Non destructive testing


Published on

1 Comment
No Downloads
Total views
On SlideShare
From Embeds
Number of Embeds
Embeds 0
No embeds

No notes for slide

Non destructive testing

  1. 1. Muhammad Umair Bukhari 03136050151
  2. 2.  Method of finding defects in an object without harming the object.  In the aircraft industry, NDT is used to look for internal changes or signs of wear on airplanes. Discovering defects will increase the safety of the passengers.  The railroad industry also uses nondestructive testing.  If an airplane or a rail had to be cut into pieces to be examined, it would destroy their usefulness.  With NDT, defects may be found before they become dangerous.
  3. 3.  The use of sound waves to determine defects is a very old method. if a piece of metal is struck by hammer, it will radiate certain audible notes, of which the pitch and damping may be influenced by the presence of internal flaws. However, this technique of hammering and listening is useful only for the determination of large defects.  Ultrasonic is a fast, reliable and nondestructive testing method which employs electronically produced high-frequency sound waves that will penetrate metals, liquids, and many other materials at speed of several thousand feet per second.
  4. 4.  A more refined method consists of utilizing sound waves above audible range with a frequency of 1 to 5 million Hz, hence they term ultrasonic.  Quartz is a widely used ultrasonic transducer.  A transducer is a device for converting one form of energy to another.
  5. 5.  Ultrasonic waves are introduced to a material  The receiving transducer on the opposite side receives the vibrations and converts them into an electrical signal that can be observed on the cathode ray oscilloscope.  If the ultrasonic wave travels through the specimen without encountering any flaw, the signal received is relatively large.  If there is a flaw in the path of the ultrasonic wave, part of the energy will be reflected and the signal received by the receiving transducer will be reduced.
  6. 6.  The pulse-echo method uses only one transducer which serves as both transmitter and receiver.  When the sound wave enters the material being tested, part of it is reflected back to the transducer where it is converted back to an electric impulse. this impulse is amplified and shown on the screen of oscilloscope.  When the sound waves reaches the other side of the material, it is reflected back and shown as another signal on the screen besides the first signal.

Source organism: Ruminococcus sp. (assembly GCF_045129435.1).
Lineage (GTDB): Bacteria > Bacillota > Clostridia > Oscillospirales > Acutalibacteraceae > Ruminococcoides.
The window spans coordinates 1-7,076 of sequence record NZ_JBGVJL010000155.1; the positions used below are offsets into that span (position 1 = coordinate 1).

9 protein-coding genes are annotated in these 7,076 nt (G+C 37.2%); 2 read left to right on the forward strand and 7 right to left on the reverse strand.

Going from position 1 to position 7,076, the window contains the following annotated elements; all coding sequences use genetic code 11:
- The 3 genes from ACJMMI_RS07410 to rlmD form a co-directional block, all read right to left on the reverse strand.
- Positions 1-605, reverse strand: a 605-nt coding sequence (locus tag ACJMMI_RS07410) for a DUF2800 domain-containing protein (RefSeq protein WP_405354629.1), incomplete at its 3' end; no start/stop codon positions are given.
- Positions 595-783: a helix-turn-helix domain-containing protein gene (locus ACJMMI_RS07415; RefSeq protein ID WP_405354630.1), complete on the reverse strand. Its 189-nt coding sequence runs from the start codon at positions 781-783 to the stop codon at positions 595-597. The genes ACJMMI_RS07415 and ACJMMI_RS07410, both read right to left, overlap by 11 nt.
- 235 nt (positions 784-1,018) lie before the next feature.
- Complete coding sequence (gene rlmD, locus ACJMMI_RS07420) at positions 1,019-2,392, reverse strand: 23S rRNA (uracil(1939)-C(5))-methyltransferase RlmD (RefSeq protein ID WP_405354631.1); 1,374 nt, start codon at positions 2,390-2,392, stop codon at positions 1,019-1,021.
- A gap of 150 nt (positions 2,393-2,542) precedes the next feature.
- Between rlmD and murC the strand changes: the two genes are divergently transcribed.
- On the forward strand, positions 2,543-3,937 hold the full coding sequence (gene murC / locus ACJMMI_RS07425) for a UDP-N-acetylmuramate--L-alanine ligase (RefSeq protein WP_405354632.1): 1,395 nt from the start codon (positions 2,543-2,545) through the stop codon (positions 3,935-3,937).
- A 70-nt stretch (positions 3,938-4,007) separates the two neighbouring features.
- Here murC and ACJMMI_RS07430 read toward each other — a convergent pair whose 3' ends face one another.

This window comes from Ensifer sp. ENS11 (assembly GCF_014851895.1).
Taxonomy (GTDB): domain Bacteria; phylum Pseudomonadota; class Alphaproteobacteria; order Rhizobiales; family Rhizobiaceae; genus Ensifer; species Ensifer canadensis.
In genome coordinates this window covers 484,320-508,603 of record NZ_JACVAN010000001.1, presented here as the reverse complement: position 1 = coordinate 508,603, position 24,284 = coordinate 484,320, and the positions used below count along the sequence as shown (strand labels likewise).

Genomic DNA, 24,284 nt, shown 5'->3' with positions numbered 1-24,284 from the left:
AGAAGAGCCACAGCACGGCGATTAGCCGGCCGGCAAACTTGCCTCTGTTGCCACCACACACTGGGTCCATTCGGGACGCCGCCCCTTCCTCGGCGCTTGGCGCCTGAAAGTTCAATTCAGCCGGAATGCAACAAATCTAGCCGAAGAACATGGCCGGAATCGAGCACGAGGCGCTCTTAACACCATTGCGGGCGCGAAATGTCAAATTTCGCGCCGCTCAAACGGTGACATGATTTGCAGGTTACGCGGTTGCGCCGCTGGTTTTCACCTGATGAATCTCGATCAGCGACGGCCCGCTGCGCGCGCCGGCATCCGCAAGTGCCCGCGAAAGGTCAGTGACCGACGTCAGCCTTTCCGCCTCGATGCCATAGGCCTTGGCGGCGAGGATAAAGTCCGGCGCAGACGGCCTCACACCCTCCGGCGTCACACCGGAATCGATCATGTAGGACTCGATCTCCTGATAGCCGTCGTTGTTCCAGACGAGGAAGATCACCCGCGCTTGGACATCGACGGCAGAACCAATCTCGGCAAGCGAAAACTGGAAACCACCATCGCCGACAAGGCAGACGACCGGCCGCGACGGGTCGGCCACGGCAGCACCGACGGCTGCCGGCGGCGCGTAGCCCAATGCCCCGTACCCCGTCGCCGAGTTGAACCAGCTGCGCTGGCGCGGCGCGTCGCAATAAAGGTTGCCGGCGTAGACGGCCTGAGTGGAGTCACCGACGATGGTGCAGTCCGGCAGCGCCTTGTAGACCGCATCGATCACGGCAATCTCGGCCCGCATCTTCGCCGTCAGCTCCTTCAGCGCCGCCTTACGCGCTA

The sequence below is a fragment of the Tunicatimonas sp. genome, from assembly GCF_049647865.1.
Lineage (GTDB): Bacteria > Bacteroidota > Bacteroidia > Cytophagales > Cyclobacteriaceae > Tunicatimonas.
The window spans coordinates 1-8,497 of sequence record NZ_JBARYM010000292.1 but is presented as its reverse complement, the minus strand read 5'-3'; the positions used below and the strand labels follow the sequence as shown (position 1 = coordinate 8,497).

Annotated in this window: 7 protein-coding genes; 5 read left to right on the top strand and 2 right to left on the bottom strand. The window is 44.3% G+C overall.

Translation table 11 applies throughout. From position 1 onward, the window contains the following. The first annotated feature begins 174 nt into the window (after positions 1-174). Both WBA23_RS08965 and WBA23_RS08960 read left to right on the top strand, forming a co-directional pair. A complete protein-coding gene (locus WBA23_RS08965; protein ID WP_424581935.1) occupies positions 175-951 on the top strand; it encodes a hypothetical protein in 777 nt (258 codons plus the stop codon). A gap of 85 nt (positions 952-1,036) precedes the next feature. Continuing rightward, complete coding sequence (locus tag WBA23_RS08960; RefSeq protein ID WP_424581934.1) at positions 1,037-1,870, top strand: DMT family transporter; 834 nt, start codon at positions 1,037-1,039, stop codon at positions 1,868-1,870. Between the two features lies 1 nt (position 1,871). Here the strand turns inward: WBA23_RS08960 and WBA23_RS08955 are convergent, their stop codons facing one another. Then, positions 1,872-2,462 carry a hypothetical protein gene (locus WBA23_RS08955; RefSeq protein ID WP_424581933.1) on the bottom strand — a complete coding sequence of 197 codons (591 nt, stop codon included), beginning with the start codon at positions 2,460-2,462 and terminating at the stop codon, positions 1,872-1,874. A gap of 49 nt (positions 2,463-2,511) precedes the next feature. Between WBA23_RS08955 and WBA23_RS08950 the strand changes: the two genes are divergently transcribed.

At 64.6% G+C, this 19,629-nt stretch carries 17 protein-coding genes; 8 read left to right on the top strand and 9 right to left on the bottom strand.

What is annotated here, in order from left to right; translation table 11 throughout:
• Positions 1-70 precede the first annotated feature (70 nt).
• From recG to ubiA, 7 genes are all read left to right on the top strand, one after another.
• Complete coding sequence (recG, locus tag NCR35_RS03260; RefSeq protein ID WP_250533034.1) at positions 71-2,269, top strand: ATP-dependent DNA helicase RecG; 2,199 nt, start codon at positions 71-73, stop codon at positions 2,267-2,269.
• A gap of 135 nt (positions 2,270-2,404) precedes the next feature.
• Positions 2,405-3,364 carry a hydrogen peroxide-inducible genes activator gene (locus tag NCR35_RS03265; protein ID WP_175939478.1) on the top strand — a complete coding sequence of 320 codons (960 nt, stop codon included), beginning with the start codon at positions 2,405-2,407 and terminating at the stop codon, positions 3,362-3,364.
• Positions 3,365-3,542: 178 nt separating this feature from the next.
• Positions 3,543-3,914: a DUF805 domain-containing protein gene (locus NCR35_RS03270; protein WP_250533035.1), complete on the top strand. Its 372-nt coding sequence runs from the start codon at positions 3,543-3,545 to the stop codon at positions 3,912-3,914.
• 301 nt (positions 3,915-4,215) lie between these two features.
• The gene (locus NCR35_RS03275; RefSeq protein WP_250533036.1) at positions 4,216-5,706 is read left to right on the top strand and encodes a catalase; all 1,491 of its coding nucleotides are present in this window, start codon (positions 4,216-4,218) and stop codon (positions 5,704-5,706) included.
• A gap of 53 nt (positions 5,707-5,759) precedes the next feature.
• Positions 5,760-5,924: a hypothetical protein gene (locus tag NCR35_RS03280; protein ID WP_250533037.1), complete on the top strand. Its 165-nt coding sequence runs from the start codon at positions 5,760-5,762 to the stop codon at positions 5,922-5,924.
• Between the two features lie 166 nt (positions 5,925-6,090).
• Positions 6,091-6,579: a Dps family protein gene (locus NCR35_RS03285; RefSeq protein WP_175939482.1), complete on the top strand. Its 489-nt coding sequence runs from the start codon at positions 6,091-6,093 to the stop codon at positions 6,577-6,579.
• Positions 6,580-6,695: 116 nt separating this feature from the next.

7. 7.  Eddy-current testing uses to detect flaws, irregularities in structure, and variations in composition in conductive materials.  There are several limitations, among them: ◦ only conductive materials can be tested, ◦ The material may cause bad readings, ◦ The depth of penetration into the material is limited
  8. 8.  In Eddy current testing, a varying magnetic field is produced if a source of alternating current is connected to a coil.  When this field is placed near a test specimen capable of conducting an electric current, eddy currents will be induced in the specimen.  The Eddy currents, in turn, will produce a magnetic field of their own.  The detection will measure this new magnetic field and convert the signal into a voltage that can be read on a meter.  The testing devices are portable, provide immediate feedback
  9. 9.  The scale consists of 10 different standard minerals arranged in order of increasing hardness. For example, TALC is on no. 1 , GYPSUM is on No. 2, etc up to CORUNDUM is on No. 9 and DIAMOND on the last 10th place.  If an unknown material is scratched noticeably by no. 6 and not by no. 5, the hardness value is between 5 and 6.  This test has never been used to any great extent in metallurgy but is still used mineralogy.
  10. 10.  The primary disadvantage is that the hardness scale is non uniform.  When the hardness of the minerals is checked by another hardness-test method, it is found that the values are compressed between 1 and 9 there is a large gap in hardness values